What Are the Top 12 Cooking Utensils Every Cook Should Own?
There are so many great cooking utensils on the market and many options associated with each tool. What it's made of? Size? Type of handle? Weight? Design?
This makes choosing the right one for your needs more confusing, and it can, but it also allows you to find the perfect tool to fit your needs. I love it. I want to share some of my favorite cooking utensils in my kitchen without going into the minutia for each tool.
How to Buy Cooking Utensils
If you are thinking of adding one of these items to your kitchen drawer or replacing one you purchased or borrowed from home many years ago, go to a store where you can get several models into your hands. Play with it.
See if it feels good. Hopefully, you'll spend a lot of time creating some incredible meals with its help, so make sure it feels good in your hand.
Everyone Needs Some Good Cooking Spoons
Spoons come in all sizes and can be made of many different materials. Spoons are great for serving, stirring, skimming off fat, and tasting.
I recommend spoons with integrated handles - ones made in one piece. This eliminates the chance of the handle getting loose, falling off, or getting food stuck.
Wooden spoons are great because you can leave them in the pot, and the handle won’t get hot. Also, they won’t scratch your non-stick pans, making them a good choice.
Other options include stainless steel, silicone-coated, and plastic. I'm not a big fan of stainless except serving spoons because they can get hot. I would also avoid cheap plastic spoons that could melt, but I have some heat-resistant plastic spoons that work great.
And Don't Forget Those Handy Slotted Spoons
Like their solid-bowled cousins, slotted spoons come in various materials and sizes. Slotted spoons excel at removing solid foods from liquids. You can even use one as an egg separator. Again, look for all-in-one models to reduce the chance of breakage.
The Ever Handy Spatulas
When I think of “spatulas,” three types come to mind: the kind with long, thin metal blades for spreading icing, the plastic or metal for turning hamburgers, and the kind with rubber or silicone blades for folding ingredients or scraping bowls.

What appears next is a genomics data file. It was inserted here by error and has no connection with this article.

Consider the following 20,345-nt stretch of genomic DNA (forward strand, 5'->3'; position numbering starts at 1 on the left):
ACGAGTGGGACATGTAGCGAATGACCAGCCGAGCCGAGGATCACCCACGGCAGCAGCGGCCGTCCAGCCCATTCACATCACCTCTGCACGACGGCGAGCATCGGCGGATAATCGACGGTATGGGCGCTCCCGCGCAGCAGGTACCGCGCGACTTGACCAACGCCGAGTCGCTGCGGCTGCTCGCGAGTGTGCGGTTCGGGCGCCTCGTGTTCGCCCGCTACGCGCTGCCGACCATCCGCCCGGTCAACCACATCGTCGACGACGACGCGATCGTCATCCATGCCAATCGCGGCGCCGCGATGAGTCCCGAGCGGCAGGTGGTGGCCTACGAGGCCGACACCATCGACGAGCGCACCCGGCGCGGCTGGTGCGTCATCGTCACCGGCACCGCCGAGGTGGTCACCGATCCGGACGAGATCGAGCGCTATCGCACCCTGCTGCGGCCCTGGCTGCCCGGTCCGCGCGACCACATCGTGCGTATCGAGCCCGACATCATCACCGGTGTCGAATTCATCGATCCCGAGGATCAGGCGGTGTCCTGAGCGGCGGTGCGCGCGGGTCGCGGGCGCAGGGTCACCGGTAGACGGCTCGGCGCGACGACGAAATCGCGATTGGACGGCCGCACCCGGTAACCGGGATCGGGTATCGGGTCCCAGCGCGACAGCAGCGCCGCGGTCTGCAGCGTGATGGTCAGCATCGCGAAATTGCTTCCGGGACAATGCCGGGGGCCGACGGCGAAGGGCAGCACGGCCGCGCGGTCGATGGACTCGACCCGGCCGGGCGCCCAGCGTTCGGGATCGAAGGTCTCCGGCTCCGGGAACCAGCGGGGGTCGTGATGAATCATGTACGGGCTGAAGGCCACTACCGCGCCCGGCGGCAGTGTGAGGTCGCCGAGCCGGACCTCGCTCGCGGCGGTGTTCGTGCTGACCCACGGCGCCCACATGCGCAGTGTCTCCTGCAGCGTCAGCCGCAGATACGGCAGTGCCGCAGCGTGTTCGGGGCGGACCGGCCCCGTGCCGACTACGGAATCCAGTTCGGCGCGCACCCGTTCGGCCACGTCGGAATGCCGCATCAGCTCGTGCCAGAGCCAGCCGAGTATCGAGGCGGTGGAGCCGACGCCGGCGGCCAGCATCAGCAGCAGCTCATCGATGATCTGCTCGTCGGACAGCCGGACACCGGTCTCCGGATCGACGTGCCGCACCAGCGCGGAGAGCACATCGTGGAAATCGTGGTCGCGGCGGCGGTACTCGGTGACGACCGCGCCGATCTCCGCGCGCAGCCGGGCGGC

I recommend an offset spatula for spreading icing. This design keeps your knuckles out of the way.
For hamburger and grilled cheese turning, find a spatula that will fit easily in your pan and mirror the shape of the food you are turning. You might do well to have a large and a smaller version of a hamburger spatula for use in different pans. Purchase thin-bladed models that will easily slide under the food you are turning.
When purchasing a rubber spatula, do find one with a silicone blade. This way, you can use them when scrambling eggs. Also, silicone blades are less prone to discoloring than rubber/plastic models.
If you can't find a design with an integrated handle for all three models, you can look for spatulas with firmly affixed handles.
Let's Not Forget the Useful Fish Spatula
Yes, it is pretty specialized kitchen equipment; a fish spatula generally has a metal blade with many long slots cut out. These cut-outs decrease drag and make turning a delicate fish fillet easier.
They are excellent if you have the space or cook a lot of fish. If you can find one with an integrated handle, get it. Otherwise, do look for one that has a riveted handle.
You May Call It a Skimmer, But It's a Spider
Also called a ‘skimmer,’ a spider is a shallow mesh basket, usually attached to a bamboo handle. A spider is a tool to remove delicate foods from boiling liquid, such as wontons or ravioli.
I’ve seen ones in professional kitchens up to 8” in diameter, but a 4” bowl works nicely in a home kitchen. While not necessary, a spider can be helpful if you have the space.
The All Important Kitchen Shears
Not enough people use kitchen shears. They make short work of everything from taking the backbone from a chicken to cutting up sticky dried fruit. I like the models that come apart in two pieces to ensure you can thoroughly clean them.
I would not trust a pair of kitchen shears that don’t come apart—there is too much opportunity for food to get stuck. Look for stainless steel models that you can get sharpened when they get dull.
The Most Important Kitchen Item - Tongs
Tongs are another kitchen utensil that gets under-used in many kitchens but not mine. I have three pairs because I often use them when cooking, cutting, and serving.
Tongs are great for turning meats without piercing or keeping a piece of meat steady when slicking. You can use tongs to slide out your oven racks when the oven is hot or grab a piece of food falling out of the frying pan and into the stovetop.